And, honestly, I don’t see how this book is necessarily about “origins” or even religion. It sounds like it’s about expressing the very important message that it’s okay to not know things. Which is brilliant. After all, not knowing things is the first step to possibly discovering answers.

    • Sindigo

      Except, that’s not what Atheists say. At least, not one I’ve ever met.

  • smrnda

    Being able to say you don’t know is essential once you get past the early years of school. The way we teach kids, we give them an incentive to ‘fake’ knowledge when they don’t actually know. You can see this trend carried on into adulthood where politicians give long, rambling, incoherent responses to questions that they aren’t equipped to answer, but where admitting they don’t know seems to be the bigger flaw.

    As you advance in education and employment, honestly admitting when you don’t know something is necessary to avoid huge mistakes.

    On the religion and ‘mystery’ angle, the problem is that religious dogma entails beliefs and ideas that can’t be reconciled with each other – the inability of it to do so is then described as ‘a mystery’ and not a defect of the belief system. Rather than a mystery, it just usually seems like nonsense someone is trying to rescue from criticism.

  • Bob Becker

    On the general theme, raised by several already, of whether this is in fact a children’s book: when I was an undergraduate (no, we will not discuss how long ago that was), I came to realky appreciate professors who occasionally answered questions with “beat’s me” or simply “I don’t know. ” When I became a professor, I did the same when appropriate, and I was always srprized, right up to two ywars ago when I hung ‘em up at last, how many students, especially in intto classes, seemed genually surprisedd to hear me say “beats me” or “I don’t know.” Talking with students for whom zi had some respect, I asked why the surprise, and they told me that in H.S. asking a question the teacher couln’t answer could get you in troubke, that if you valued your g.p.a you did not question what a teacher said or ask questons they couldn’t answer. Sad if true.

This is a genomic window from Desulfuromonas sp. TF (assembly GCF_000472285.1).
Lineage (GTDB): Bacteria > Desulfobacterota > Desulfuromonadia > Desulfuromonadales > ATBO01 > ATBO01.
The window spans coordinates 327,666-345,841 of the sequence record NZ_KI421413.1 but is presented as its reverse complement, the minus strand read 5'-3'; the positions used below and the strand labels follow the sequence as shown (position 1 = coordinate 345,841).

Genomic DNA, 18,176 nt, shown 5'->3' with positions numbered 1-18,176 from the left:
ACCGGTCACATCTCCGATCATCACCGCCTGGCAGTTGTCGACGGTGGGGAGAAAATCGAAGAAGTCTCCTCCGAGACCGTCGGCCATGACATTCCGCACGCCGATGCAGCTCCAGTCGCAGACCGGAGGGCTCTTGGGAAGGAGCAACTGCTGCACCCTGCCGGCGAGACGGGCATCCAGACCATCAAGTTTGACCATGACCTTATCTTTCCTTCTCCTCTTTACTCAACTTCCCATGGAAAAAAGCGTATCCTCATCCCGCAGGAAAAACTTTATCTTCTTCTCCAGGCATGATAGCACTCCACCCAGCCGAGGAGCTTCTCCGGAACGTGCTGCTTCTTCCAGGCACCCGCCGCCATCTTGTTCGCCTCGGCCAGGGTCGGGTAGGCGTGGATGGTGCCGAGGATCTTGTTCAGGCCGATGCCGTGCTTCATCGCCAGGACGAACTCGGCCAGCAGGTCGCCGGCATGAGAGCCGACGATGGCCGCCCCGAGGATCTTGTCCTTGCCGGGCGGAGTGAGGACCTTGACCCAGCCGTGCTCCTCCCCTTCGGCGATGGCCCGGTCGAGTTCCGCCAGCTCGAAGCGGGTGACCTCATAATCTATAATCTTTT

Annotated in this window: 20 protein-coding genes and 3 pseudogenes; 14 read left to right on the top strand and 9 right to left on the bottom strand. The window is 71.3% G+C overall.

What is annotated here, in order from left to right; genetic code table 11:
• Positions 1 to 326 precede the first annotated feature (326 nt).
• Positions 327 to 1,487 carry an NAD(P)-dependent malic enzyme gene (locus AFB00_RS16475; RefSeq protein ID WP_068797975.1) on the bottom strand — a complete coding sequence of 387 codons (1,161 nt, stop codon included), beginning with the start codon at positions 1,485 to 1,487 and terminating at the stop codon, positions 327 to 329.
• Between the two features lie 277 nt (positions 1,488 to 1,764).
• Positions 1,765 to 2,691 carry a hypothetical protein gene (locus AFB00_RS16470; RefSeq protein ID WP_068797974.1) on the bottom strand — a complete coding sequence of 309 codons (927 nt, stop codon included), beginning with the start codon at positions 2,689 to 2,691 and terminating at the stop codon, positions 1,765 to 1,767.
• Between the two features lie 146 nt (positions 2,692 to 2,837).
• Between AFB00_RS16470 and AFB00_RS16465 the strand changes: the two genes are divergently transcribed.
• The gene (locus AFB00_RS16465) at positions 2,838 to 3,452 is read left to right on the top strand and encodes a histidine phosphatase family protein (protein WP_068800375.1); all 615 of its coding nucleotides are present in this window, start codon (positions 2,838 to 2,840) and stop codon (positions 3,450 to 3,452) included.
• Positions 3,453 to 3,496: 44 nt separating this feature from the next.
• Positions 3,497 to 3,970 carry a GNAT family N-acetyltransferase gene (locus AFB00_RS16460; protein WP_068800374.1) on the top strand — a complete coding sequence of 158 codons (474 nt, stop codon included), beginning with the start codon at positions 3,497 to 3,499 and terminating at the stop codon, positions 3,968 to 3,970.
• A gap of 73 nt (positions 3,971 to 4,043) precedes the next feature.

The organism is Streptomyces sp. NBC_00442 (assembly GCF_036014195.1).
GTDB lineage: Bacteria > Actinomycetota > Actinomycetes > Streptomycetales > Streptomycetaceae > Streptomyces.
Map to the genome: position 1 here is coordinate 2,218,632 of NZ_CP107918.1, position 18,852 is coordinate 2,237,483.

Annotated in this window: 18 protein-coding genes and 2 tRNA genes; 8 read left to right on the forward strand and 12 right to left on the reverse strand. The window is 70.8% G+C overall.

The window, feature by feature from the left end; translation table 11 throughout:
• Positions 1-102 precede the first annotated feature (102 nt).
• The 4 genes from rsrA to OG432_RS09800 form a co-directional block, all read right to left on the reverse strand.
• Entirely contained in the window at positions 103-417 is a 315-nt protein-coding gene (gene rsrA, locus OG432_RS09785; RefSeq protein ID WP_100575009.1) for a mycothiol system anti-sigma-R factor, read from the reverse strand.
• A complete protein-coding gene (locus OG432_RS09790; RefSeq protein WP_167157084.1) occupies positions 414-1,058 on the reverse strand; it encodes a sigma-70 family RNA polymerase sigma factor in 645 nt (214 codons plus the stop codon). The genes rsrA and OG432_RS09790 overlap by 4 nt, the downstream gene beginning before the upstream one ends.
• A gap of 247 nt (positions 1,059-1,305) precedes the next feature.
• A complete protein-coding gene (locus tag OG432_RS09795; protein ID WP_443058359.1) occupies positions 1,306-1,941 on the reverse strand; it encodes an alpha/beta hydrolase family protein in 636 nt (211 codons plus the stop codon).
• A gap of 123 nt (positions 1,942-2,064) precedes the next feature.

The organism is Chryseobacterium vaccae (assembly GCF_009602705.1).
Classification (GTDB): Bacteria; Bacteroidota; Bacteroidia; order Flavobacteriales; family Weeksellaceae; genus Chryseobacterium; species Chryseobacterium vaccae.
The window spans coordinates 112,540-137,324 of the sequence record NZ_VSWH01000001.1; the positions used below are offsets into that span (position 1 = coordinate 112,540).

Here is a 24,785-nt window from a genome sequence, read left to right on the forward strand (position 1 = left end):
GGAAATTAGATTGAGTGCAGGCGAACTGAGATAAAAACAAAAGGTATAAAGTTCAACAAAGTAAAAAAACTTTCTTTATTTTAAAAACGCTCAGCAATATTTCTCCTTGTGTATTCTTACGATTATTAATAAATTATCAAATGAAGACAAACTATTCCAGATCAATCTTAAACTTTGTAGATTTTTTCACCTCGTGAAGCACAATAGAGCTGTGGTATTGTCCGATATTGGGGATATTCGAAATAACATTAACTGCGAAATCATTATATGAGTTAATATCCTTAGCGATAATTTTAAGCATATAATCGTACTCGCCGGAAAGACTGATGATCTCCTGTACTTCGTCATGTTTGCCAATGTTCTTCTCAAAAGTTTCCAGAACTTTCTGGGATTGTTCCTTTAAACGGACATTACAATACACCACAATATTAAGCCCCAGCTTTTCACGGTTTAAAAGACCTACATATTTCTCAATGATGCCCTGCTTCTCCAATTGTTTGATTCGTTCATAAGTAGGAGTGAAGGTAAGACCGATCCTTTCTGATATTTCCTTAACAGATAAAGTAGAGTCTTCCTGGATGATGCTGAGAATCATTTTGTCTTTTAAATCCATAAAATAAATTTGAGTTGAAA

• machintelligence

      I also noticed (a long time ago) that freshmen were unable to accept “I don’t know” as an answer and felt the professor was lazy or uninformed. Even adding “Nobody knows and it would make a good thesis project” didn’t seem to help much. 

    • Bob Becker

      Apologies for typos. My tablet posted inadvertantly before I could proof the post.

    • smrnda

       It’s true much of the time, because education outside of college in the States is more about teaching obedience and submission to authority and rules – no matter how stupid the authority or rules might be. I can’t find it online, but I recall someone posting that one standardized test got a science question wrong, but that the makers of the test and the schools weren’t going to apologize – apparently their curriculum was just wrong and rather than testing knowledge, they were testing whether or not you had memorized the curriculum.

      In college, “I don’t know” sometimes ends up being “nobody knows” for ever greater honesty. An interesting experience I had was in a graduate level maths course where sometimes, we wouldn’t know for sure if an open problem mentioned in a book was still open or not of if it had been solved.

    • http://squeakysoapbox.com/ Rich Wilson

      When I was a TA, I once had a prof call me up at home and chew me out for telling the class “I don’t know”.  He told me to never let on that I didn’t know, but “leave it as an exercise to the student” or “that would give away the assignment”.

      Thankfully I ignored him.

  • Mike Laing

    Why would you even want to say, “I don’t know” when you damn well know the answer to everything is “Goddidit?” If someone says “that doesn’t make sense” you say “Look you f****** moran, God works in mysterious ways, FFS”
    Being that this is tattooed inside of your eyelids by the time you are 6, you have to plant the seeds of doubt by getting Big Bird to quit getting all the answers to questions like 2 + 2 = ? by saying, “You know, I’m not sure. The grown ups tell me it’s 4, but why would I take their word for it? Maybe they learned it from some old fashioned book, I think I’ll ask that atheist over there. They know everything, or they can find out, skwak!”

  • http://twitter.com/SubtleSprout Nora

    so awesome! just backed the kickstarter, can’t wait to get the book!

  • ReadsInTrees

    My favorite phrase is, “I don’t know, let’s find out together!”